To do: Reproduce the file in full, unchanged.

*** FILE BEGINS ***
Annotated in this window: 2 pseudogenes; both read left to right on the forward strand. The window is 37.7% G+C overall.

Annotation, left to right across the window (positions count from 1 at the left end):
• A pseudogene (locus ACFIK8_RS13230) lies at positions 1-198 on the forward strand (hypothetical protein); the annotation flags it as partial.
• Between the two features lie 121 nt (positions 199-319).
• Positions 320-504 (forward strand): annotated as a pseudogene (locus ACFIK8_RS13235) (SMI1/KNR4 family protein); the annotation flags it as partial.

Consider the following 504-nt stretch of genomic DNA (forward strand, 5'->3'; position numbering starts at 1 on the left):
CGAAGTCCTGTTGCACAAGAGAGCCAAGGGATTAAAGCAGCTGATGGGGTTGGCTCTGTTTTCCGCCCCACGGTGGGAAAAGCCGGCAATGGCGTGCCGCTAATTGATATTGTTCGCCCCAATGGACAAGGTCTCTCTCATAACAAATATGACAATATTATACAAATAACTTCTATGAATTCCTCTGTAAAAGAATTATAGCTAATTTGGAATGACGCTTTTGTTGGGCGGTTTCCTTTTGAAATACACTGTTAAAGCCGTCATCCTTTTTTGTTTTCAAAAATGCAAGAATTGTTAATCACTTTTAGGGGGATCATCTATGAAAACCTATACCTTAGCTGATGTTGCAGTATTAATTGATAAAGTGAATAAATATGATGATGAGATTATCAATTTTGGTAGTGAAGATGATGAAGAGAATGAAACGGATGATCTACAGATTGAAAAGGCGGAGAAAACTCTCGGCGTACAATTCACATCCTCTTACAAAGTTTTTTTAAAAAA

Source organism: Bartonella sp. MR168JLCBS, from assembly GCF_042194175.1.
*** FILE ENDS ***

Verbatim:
Annotated in this window: 2 pseudogenes; both read left to right on the forward strand. The window is 37.7% G+C overall.

Annotation, left to right across the window (positions count from 1 at the left end):
• A pseudogene (locus ACFIK8_RS13230) lies at positions 1-198 on the forward strand (hypothetical protein); the annotation flags it as partial.
• Between the two features lie 121 nt (positions 199-319).
• Positions 320-504 (forward strand): annotated as a pseudogene (locus ACFIK8_RS13235) (SMI1/KNR4 family protein); the annotation flags it as partial.

Consider the following 504-nt stretch of genomic DNA (forward strand, 5'->3'; position numbering starts at 1 on the left):
CGAAGTCCTGTTGCACAAGAGAGCCAAGGGATTAAAGCAGCTGATGGGGTTGGCTCTGTTTTCCGCCCCACGGTGGGAAAAGCCGGCAATGGCGTGCCGCTAATTGATATTGTTCGCCCCAATGGACAAGGTCTCTCTCATAACAAATATGACAATATTATACAAATAACTTCTATGAATTCCTCTGTAAAAGAATTATAGCTAATTTGGAATGACGCTTTTGTTGGGCGGTTTCCTTTTGAAATACACTGTTAAAGCCGTCATCCTTTTTTGTTTTCAAAAATGCAAGAATTGTTAATCACTTTTAGGGGGATCATCTATGAAAACCTATACCTTAGCTGATGTTGCAGTATTAATTGATAAAGTGAATAAATATGATGATGAGATTATCAATTTTGGTAGTGAAGATGATGAAGAGAATGAAACGGATGATCTACAGATTGAAAAGGCGGAGAAAACTCTCGGCGTACAATTCACATCCTCTTACAAAGTTTTTTTAAAAAA

Source organism: Bartonella sp. MR168JLCBS, from assembly GCF_042194175.1.